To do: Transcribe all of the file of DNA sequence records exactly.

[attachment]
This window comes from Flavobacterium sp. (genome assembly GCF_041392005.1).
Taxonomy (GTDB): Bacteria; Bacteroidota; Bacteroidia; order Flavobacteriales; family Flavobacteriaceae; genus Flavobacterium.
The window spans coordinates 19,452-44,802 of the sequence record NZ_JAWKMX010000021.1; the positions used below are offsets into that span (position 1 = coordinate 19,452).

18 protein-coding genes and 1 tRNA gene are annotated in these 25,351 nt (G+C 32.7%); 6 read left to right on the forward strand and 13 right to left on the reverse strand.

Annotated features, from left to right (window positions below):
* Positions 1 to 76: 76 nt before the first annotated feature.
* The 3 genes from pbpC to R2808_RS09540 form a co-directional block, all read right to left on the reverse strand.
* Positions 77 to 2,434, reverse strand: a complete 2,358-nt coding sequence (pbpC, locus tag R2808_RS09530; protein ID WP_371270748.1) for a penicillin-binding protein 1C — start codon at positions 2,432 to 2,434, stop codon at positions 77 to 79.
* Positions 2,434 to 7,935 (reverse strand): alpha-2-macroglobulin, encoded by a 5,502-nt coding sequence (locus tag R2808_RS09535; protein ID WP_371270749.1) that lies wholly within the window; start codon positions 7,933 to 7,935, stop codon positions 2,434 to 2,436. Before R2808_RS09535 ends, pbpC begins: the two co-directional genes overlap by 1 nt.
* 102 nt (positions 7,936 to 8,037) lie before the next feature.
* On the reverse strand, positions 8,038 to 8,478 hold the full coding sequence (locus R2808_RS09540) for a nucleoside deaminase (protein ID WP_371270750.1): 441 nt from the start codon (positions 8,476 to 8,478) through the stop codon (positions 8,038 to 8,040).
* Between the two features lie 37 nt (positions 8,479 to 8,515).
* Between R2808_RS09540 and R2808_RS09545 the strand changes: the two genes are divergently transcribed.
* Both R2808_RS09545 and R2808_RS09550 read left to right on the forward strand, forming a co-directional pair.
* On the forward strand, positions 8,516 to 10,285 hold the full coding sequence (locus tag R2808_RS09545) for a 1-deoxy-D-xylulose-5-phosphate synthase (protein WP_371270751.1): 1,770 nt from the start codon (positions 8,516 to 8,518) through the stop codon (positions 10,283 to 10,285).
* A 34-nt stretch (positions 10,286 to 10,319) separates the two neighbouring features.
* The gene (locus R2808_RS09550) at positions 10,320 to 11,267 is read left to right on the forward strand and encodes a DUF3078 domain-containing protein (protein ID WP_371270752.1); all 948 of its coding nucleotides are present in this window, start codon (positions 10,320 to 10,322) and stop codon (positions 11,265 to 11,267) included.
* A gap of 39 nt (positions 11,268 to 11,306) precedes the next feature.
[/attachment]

This window comes from Flavobacterium sp. (genome assembly GCF_041392005.1).
Taxonomy (GTDB): Bacteria; Bacteroidota; Bacteroidia; order Flavobacteriales; family Flavobacteriaceae; genus Flavobacterium.
The window spans coordinates 19,452-44,802 of the sequence record NZ_JAWKMX010000021.1; the positions used below are offsets into that span (position 1 = coordinate 19,452).

18 protein-coding genes and 1 tRNA gene are annotated in these 25,351 nt (G+C 32.7%); 6 read left to right on the forward strand and 13 right to left on the reverse strand.

Annotated features, from left to right (window positions below):
* Positions 1 to 76: 76 nt before the first annotated feature.
* The 3 genes from pbpC to R2808_RS09540 form a co-directional block, all read right to left on the reverse strand.
* Positions 77 to 2,434, reverse strand: a complete 2,358-nt coding sequence (pbpC, locus tag R2808_RS09530; protein ID WP_371270748.1) for a penicillin-binding protein 1C — start codon at positions 2,432 to 2,434, stop codon at positions 77 to 79.
* Positions 2,434 to 7,935 (reverse strand): alpha-2-macroglobulin, encoded by a 5,502-nt coding sequence (locus tag R2808_RS09535; protein ID WP_371270749.1) that lies wholly within the window; start codon positions 7,933 to 7,935, stop codon positions 2,434 to 2,436. Before R2808_RS09535 ends, pbpC begins: the two co-directional genes overlap by 1 nt.
* 102 nt (positions 7,936 to 8,037) lie before the next feature.
* On the reverse strand, positions 8,038 to 8,478 hold the full coding sequence (locus R2808_RS09540) for a nucleoside deaminase (protein ID WP_371270750.1): 441 nt from the start codon (positions 8,476 to 8,478) through the stop codon (positions 8,038 to 8,040).
* Between the two features lie 37 nt (positions 8,479 to 8,515).
* Between R2808_RS09540 and R2808_RS09545 the strand changes: the two genes are divergently transcribed.
* Both R2808_RS09545 and R2808_RS09550 read left to right on the forward strand, forming a co-directional pair.
* On the forward strand, positions 8,516 to 10,285 hold the full coding sequence (locus tag R2808_RS09545) for a 1-deoxy-D-xylulose-5-phosphate synthase (protein WP_371270751.1): 1,770 nt from the start codon (positions 8,516 to 8,518) through the stop codon (positions 10,283 to 10,285).
* A 34-nt stretch (positions 10,286 to 10,319) separates the two neighbouring features.
* The gene (locus R2808_RS09550) at positions 10,320 to 11,267 is read left to right on the forward strand and encodes a DUF3078 domain-containing protein (protein ID WP_371270752.1); all 948 of its coding nucleotides are present in this window, start codon (positions 10,320 to 10,322) and stop codon (positions 11,265 to 11,267) included.
* A gap of 39 nt (positions 11,268 to 11,306) precedes the next feature.